Over the weekend I went through the fall 2016 catalog of every publisher belonging to the Association of American University Presses. Or at least I tried -- a number of fall catalogs have not been released yet, or else the publishers have hidden the PDFs on their websites with inexplicable cunning. (It seems as if savvy publicists would insist that catalogs be featured so prominently on the homepage that it’s almost impossible to overlook them. Perhaps half my time went to playing “Where’s Waldo?” so evidently not.) A few sites hadn’t been updated in at least a year. At one of them, the most recent catalog is from 2012, although the press itself seems still to be in existence. Let’s just hope everyone there is OK.
After assembling roughly 70 catalogs, I began to cull a list of books to consider for this column in the months ahead, which now runs to 400 titles, give or take a few, with more to be added as the search for Waldo continues. When you take an overview of a whole season’s worth of university-press output in one marathon survey, you can detect certain patterns or themes. A monograph on the white-power music underground? Duly noted. A second one, publishing a month later? That is a bit more striking. (The journalistic rule of thumb is that three makes a trend; for now, we’re left with a menacing coincidence.)
Some of the convergences seemed to merit notice, even in advance of the books themselves being available. Here are a few topical clusters that readers may find of interest. The text below in quotation marks after each book comes from the publisher’s description of it, unless otherwise specified. I have been sparing about the use of links, but more information on the books and authors can be readily found online.
“Whither democracy?” seems like an apt characterization of quite a few titles appearing this autumn and early winter. Last year, Jennifer L. Hochschild and Katherine Levine Einstein asked, Do Facts Matter? Information and Misinformation in American Politics, published by the University of Oklahoma Press and out in paperback this month, concluding that “citizens’ inability or unwillingness to use the facts they know in their political decision making may be frustrating,” but the real danger comes from “their acquisition and use of incorrect ‘knowledge’” put out by unscrupulous “political elites.” By contrast, James E. Campbell’s Polarized: Making Sense of a Divided America (Princeton University Press, July) maintains that if the two major parties are “now ideologically distant from each other and about equally distant from the political center” it’s because “American politics became highly polarized from the bottom up, not the top down, and this began much earlier than often thought,” meaning the 1960s.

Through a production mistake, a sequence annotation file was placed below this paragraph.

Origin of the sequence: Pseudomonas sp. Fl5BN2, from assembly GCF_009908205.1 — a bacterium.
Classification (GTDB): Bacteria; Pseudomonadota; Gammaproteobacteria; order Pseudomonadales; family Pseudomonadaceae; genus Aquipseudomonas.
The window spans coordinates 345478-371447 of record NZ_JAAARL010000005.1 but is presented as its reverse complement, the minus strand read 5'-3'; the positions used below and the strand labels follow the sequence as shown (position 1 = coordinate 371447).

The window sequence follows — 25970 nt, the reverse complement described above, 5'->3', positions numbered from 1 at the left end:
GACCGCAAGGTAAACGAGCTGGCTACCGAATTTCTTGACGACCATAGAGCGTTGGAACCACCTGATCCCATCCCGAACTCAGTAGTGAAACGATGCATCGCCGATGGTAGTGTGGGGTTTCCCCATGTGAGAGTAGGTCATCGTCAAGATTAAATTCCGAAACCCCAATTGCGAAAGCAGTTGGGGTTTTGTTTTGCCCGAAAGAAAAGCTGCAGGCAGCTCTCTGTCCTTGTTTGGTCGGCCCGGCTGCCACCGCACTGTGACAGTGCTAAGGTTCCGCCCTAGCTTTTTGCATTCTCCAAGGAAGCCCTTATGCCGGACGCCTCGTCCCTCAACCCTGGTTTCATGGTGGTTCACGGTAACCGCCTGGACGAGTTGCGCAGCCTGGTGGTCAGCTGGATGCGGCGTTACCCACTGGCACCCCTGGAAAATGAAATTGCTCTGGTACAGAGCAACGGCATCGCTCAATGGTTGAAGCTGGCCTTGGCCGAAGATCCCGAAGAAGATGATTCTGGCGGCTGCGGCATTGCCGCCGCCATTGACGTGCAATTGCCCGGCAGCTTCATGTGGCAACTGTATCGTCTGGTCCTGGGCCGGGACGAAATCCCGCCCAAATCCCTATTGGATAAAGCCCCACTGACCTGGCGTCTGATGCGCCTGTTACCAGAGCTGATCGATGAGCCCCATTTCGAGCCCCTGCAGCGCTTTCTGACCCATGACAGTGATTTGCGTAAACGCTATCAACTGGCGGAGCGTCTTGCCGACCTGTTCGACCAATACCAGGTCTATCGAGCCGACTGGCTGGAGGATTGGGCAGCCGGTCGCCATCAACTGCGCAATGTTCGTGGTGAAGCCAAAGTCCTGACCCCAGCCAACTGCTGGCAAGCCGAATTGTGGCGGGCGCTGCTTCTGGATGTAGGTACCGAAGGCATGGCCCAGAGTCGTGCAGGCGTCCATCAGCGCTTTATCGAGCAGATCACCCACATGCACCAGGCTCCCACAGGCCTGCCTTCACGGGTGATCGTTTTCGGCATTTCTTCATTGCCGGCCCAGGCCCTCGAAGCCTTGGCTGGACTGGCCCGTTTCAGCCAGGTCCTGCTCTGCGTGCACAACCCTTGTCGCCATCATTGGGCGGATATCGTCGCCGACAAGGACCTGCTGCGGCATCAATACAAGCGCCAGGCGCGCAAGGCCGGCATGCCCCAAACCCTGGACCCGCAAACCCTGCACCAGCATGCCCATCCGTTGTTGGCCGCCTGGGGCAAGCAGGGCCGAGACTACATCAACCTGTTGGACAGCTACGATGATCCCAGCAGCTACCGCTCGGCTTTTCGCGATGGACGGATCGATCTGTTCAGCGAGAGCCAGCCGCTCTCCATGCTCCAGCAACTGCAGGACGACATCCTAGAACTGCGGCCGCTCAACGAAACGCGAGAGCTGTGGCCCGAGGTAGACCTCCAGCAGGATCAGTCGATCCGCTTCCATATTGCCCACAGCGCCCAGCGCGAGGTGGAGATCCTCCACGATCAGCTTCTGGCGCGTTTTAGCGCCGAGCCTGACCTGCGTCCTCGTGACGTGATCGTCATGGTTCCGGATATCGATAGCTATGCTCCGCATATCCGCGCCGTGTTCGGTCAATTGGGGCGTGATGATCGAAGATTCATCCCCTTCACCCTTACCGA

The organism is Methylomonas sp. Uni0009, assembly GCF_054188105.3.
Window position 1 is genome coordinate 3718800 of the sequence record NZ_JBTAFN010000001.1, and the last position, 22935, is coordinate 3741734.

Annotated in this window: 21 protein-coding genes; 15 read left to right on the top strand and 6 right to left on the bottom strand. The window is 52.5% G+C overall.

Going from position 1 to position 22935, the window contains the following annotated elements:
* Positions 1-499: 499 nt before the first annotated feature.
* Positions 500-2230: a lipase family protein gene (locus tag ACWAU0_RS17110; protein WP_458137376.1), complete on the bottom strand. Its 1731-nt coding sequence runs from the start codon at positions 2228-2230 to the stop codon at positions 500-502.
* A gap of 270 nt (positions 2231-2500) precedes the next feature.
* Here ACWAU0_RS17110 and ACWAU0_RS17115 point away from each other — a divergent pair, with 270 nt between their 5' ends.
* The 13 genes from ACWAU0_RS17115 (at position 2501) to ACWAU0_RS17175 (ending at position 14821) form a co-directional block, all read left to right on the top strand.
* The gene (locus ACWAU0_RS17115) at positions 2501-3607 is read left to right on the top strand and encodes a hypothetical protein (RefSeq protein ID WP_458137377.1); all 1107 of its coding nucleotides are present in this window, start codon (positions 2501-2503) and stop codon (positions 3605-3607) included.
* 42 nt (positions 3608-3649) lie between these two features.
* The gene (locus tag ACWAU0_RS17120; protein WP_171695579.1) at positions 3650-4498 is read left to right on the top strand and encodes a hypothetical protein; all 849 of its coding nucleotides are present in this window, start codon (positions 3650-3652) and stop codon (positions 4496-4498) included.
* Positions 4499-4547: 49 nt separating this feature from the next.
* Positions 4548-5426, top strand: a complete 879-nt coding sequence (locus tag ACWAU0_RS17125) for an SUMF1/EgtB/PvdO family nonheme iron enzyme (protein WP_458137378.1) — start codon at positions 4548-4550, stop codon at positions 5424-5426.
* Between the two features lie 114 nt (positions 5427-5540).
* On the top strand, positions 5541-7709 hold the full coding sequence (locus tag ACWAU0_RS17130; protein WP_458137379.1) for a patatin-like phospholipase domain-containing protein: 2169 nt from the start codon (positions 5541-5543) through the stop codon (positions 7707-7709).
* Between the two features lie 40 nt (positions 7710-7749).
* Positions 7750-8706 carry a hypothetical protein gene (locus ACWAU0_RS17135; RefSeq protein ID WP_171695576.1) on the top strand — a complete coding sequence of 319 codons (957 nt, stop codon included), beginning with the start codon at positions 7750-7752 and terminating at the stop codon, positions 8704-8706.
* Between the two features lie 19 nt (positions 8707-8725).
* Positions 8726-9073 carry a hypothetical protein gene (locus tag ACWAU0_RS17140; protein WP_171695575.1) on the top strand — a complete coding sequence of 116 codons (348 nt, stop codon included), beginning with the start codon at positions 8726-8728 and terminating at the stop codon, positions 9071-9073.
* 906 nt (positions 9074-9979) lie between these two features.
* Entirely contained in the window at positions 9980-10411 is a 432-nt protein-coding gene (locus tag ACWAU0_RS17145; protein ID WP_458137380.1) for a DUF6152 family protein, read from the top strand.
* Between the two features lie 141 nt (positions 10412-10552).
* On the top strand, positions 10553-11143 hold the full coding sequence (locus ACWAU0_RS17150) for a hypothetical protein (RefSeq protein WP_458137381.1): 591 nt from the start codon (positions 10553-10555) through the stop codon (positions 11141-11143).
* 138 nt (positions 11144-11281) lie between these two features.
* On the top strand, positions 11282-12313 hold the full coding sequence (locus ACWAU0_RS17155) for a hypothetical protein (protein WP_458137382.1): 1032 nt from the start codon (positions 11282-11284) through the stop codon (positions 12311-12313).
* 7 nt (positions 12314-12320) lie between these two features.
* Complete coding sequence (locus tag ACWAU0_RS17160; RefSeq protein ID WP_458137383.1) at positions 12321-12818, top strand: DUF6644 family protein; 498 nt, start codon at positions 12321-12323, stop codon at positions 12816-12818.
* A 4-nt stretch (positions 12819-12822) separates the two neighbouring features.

Frances E. Lee sets the date later, and the locus of polarization higher in the body politic, in Insecure Majorities: Congress and the Perpetual Campaign (University of Chicago Press, September). She sees developments in the 1980s unleashing “competition for control of the government [that] drives members of both parties to participate in actions that promote their own party’s image and undercut that of the opposition, including the perpetual hunt for issues that can score political points by putting the opposing party on the wrong side of public opinion.”
Democracy: A Case Study by David A. Moss (Harvard University Press, January 2017) takes fierce partisanship as a given in American political life -- not a bug but a feature -- and recounts and analyzes 19 episodes of conflict, from the Constitutional Convention onward. Wasting no time in registering his dissent, the libertarian philosopher Jason Brennan comes out Against Democracy (Princeton, August) on the grounds that competent governance requires rational and informed decision making, while “political participation and democratic deliberation actually tend to make people worse -- more irrational, biased and mean.” The alternative he proposes is “epistocracy”: rule by the knowledgeable. Good luck with that! Reaching that utopia from here will be quite an adventure, especially given that some voters regard “irrational, biased and mean” as qualifications for office.